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Don’t Forget to Look Down

At Balmorhea, the first jump is the deepest

My fingers wrap around the railing of the high board platform a little tighter, and my toes dig in until they turn white, as if they can anchor me to the fiberglass board. My friend Annie watches from the sweet sanctuary of the concrete sidewalk below and offers up encouragement.


Easy for her to say. Let’s put this in perspective: The spring-fed pool at Balmorhea (pronounced bal-mor-Ay) State Park—a lush oasis nestled in the foothills of the Davis Mountains in the otherwise sparse and dusty, shrub-filled far West Texas desert—is not just any pool. The board is almost 10 feet above the water, which is an unbelievably clear, crystalline, aquamarine blue that allows you to see all the way to the bottom. How deep? Seemingly infinitely deep. It’s the darn Great Abyss.

Through the pristine waters, I can see tiny and big rocks, some weighing 300 pounds, lining the pool’s bottom. I can see little fish swimming lackadaisically, blissfully unaware of the human jumper about to invade their space. I can see the grate on the pool bottom directly underneath the diving board, creating the illusion that I’m about to jump into the center of the Earth. I must be nuts!

OK, I tell myself. You can do this.

I let go of the railing. I take a deep breath, hold my nose and leap … into what instantly becomes my favorite place in Texas. What was I so afraid of? As soon as I break the surface, plunging into the 17-foot-deep water beneath the board, I know: I’m hooked. What a rush!

The pool—25 feet at its deepest point—is by far the park’s main attraction, drawing 250,000 visitors annually. Outflow from the San Solomon Springs, a system of eight to 10 springs that bubbles up in the pool’s depths, keeps the water a refreshing 74 to 76 degrees year-round. Even during drought, approximately 20 million gallons of water flow daily through the pool and out to canals that irrigate area farms and replenish the park’s desert wetland and nearby Balmorhea Lake.

Because of its incredible clarity, scuba divers and snorkelers from all over the world travel to this Chihuahuan Desert oasis to explore and check out the aquatic life, including two types of tiny endangered fish: the Pecos Gambusia, which helps keep the mosquito population in check by eating the insects’ larvae; and the Comanche Springs Pupfish (which nibbled on my toes) that’s found only in spring-fed waters near Balmorhea.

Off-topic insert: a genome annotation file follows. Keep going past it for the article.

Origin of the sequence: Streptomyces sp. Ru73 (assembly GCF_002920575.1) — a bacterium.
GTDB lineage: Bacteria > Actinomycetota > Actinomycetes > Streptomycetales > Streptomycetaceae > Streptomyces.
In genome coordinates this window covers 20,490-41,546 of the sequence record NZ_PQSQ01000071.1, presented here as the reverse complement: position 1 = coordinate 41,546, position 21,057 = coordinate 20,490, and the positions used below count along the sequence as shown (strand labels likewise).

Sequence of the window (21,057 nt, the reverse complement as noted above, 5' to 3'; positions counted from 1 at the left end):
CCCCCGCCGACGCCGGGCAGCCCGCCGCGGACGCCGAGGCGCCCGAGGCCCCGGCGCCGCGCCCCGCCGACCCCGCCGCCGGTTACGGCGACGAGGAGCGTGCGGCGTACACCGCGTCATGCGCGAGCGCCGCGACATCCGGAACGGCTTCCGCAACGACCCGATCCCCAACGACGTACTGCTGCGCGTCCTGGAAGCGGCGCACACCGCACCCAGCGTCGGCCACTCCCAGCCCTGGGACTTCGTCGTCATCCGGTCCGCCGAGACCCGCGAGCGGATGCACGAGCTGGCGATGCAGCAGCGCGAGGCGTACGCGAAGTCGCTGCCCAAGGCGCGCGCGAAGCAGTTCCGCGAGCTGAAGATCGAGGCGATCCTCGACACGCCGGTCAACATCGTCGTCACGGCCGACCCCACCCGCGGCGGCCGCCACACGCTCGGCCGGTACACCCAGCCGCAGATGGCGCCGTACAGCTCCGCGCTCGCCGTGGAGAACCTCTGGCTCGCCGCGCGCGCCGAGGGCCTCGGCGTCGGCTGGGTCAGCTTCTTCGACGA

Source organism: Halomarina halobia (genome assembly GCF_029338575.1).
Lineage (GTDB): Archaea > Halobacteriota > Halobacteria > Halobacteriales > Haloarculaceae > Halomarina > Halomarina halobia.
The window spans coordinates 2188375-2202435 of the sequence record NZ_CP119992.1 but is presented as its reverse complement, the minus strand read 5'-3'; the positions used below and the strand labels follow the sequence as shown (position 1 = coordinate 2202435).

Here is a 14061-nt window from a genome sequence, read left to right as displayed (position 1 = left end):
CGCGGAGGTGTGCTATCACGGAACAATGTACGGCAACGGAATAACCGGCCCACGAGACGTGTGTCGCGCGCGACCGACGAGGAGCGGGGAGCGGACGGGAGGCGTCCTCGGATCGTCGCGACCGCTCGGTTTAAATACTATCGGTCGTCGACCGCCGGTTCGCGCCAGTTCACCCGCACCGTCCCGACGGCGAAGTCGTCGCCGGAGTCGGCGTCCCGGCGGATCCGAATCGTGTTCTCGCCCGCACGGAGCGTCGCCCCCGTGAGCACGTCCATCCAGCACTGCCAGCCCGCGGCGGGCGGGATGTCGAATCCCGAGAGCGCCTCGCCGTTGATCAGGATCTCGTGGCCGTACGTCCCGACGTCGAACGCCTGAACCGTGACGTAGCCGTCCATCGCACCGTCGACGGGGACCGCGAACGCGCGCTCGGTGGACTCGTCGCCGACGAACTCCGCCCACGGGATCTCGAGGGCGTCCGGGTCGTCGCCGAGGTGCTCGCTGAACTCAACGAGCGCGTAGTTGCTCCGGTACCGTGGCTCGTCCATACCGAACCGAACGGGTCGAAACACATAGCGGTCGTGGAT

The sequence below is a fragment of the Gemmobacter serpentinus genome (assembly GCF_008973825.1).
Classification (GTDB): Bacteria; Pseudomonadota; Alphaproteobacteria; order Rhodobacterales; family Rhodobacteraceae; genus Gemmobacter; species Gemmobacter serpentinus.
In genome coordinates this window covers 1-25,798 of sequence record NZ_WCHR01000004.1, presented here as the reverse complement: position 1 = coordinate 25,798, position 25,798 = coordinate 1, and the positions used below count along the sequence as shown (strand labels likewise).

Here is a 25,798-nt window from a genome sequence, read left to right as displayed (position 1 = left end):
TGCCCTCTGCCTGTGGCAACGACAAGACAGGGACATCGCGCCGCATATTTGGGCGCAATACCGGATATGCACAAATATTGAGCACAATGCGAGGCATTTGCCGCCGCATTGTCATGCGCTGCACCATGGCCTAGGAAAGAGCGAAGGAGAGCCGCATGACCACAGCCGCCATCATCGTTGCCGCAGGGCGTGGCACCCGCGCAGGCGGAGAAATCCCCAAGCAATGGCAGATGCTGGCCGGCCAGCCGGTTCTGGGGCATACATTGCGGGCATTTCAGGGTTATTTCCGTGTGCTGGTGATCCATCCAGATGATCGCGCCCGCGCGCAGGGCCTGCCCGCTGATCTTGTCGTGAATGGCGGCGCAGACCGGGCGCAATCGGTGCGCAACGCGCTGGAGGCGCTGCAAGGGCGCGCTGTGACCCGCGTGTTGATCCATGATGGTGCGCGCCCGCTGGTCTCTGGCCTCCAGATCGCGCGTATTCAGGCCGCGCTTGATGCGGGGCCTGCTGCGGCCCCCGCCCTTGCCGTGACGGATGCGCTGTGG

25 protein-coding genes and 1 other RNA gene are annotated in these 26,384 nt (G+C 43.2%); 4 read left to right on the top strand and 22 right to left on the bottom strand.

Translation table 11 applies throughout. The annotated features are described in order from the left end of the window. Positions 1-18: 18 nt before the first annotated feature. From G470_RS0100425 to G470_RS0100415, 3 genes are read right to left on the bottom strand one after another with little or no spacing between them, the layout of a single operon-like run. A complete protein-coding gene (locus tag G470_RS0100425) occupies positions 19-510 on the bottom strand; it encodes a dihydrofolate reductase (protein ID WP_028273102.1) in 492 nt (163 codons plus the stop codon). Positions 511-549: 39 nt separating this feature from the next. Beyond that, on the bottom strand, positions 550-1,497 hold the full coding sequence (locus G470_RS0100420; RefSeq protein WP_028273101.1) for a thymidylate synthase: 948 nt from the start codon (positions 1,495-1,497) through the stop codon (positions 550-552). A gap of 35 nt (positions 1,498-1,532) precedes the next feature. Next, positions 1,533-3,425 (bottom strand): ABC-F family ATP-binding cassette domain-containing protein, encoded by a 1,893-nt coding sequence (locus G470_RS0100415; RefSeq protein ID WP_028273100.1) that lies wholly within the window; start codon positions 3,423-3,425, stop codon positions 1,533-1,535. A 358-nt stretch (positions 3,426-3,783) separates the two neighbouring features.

The pool was built by the Civilian Conservation Corps in 1935, along with a limestone concession building, two wooden bathhouses (now cinderblock), an adobe superintendent’s residence and the San Solomon Courts, an early “modern-day” motel that was our home for two days. RV hookups and primitive camping sites are also available.

With pruny fingers and toes after swimming, Annie and I made our way back to our charming room for dinner. (We had made sure to book one with a kitchen—and to load up with groceries before the trip.) We fired up the barbecue pit, threw on some burgers, and dined in the serene twilight.

In the morning we visited the cienega, the re-creation of a desert wetland, and serenity segued to a symphony provided by coots, swallows and other birds hiding out in the cattails. The desert wetland also supports a wide variety of aquatic life, including catfish, the Mexican tetra fish and the Texas spiny softshell turtle, which can be observed from the viewing deck or by walking down a ramp and peering through a viewing glass built beneath the water’s level.

As we left, we stopped by the headquarters building to view the many photos and memorabilia of the park’s construction and early days. We said goodbye to Office Manager Brenda Iniguez, who has been plunging into these spring-fed waters since childhood and now brings her kids here. “We LOVE to go swimming in the winter,” she says with a smile. “Just remember to bring warm clothes. It’s warm when you’re in the water, but when you get out …”

Guess I know when my next trip will be. Balmorhea 2012 or bust! Next time, I’ll remember my goggles.


Ashley Clary-Carpenter, field editor